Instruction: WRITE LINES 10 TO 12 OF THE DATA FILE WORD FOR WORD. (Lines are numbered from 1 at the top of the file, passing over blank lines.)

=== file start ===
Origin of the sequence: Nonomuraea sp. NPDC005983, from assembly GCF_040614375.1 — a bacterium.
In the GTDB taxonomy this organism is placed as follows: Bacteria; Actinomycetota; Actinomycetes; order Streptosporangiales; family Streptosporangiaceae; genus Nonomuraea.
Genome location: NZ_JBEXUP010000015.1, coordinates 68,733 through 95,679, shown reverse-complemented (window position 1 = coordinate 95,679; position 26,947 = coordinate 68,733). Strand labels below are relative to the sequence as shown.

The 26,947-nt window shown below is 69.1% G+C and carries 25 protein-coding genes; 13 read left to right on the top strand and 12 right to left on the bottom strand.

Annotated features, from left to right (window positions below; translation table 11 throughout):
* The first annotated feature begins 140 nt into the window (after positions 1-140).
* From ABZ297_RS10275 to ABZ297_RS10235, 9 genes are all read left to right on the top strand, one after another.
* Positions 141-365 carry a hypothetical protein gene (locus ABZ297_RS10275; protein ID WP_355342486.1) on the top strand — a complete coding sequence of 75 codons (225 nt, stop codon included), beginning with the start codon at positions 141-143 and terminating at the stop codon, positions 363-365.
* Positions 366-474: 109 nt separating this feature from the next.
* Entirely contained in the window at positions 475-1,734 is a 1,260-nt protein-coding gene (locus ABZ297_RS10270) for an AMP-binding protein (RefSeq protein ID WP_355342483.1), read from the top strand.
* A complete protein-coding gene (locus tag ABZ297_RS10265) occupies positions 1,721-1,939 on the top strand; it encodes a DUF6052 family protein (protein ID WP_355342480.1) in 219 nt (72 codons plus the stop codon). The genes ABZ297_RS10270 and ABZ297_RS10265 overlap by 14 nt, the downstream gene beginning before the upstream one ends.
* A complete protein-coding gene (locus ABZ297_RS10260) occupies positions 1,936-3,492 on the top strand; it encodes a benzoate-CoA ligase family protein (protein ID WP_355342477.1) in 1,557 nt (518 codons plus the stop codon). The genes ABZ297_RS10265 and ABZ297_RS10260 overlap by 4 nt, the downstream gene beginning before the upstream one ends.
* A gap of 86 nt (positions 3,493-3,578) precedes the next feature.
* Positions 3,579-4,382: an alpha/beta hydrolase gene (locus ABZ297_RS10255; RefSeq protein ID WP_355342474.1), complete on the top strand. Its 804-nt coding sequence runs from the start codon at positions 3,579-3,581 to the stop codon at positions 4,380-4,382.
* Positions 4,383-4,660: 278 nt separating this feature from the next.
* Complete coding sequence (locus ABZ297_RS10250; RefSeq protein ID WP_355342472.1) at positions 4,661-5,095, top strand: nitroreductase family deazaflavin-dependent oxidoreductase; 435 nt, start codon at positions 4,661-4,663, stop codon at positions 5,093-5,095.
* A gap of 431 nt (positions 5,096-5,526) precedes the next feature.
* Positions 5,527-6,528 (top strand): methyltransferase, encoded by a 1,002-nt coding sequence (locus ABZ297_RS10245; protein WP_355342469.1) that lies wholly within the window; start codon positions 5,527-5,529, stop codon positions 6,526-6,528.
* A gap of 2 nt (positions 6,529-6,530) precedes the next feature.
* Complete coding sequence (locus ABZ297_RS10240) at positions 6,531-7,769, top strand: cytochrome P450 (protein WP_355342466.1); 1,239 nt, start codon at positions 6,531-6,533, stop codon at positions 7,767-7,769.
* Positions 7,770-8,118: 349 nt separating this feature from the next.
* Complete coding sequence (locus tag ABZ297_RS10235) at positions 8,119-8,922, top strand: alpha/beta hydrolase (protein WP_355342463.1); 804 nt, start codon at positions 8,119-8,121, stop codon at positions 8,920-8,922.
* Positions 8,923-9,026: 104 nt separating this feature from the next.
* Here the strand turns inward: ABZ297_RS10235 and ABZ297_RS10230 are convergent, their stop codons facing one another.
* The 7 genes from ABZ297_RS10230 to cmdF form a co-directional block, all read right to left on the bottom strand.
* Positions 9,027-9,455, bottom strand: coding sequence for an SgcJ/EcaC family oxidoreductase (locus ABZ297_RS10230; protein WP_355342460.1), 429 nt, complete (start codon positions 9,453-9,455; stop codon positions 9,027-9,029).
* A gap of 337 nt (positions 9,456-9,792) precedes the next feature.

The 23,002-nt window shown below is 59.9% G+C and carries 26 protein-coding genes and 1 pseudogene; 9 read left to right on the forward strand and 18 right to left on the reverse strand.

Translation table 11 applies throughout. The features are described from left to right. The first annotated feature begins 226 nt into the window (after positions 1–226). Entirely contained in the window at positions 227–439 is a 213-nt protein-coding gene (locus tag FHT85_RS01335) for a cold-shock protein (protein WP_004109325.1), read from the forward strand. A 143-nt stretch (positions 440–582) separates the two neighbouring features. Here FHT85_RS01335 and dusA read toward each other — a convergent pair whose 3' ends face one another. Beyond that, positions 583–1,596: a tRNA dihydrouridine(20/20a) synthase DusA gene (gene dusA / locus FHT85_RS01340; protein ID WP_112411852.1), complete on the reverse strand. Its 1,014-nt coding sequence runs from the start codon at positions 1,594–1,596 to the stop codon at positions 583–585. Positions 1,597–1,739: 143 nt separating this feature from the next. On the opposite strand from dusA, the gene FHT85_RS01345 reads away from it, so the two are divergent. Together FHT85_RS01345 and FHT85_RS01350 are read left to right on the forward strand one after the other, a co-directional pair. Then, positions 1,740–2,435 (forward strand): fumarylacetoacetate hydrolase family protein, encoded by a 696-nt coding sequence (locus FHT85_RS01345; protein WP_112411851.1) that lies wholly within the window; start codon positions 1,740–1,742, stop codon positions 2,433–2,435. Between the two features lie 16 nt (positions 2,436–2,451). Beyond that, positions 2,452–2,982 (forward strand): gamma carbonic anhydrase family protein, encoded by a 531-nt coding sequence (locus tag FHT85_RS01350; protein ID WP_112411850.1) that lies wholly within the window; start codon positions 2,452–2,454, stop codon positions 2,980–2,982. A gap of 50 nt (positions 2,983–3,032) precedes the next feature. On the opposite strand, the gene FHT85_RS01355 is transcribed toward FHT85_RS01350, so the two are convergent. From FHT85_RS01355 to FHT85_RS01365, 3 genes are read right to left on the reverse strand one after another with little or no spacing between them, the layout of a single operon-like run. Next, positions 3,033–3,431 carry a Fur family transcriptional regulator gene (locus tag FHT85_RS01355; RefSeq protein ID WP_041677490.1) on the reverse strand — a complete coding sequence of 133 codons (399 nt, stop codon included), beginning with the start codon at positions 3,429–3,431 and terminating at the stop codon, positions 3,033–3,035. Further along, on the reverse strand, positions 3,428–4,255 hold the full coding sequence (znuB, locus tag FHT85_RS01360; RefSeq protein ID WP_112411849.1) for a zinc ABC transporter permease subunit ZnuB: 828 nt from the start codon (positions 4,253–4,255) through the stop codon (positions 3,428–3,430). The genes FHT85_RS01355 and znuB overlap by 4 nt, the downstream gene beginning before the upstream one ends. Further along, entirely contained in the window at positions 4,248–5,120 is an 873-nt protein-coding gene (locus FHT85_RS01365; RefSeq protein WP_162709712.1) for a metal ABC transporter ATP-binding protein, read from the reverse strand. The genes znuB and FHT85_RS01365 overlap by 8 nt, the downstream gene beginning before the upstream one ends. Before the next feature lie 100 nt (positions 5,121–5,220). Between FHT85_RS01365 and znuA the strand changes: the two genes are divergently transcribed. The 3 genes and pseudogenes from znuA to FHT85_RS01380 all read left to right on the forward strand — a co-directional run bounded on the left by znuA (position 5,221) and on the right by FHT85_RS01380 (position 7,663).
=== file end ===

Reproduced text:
* Entirely contained in the window at positions 475-1,734 is a 1,260-nt protein-coding gene (locus ABZ297_RS10270) for an AMP-binding protein (RefSeq protein ID WP_355342483.1), read from the top strand.
* A complete protein-coding gene (locus tag ABZ297_RS10265) occupies positions 1,721-1,939 on the top strand; it encodes a DUF6052 family protein (protein ID WP_355342480.1) in 219 nt (72 codons plus the stop codon). The genes ABZ297_RS10270 and ABZ297_RS10265 overlap by 14 nt, the downstream gene beginning before the upstream one ends.
* A complete protein-coding gene (locus ABZ297_RS10260) occupies positions 1,936-3,492 on the top strand; it encodes a benzoate-CoA ligase family protein (protein ID WP_355342477.1) in 1,557 nt (518 codons plus the stop codon). The genes ABZ297_RS10265 and ABZ297_RS10260 overlap by 4 nt, the downstream gene beginning before the upstream one ends.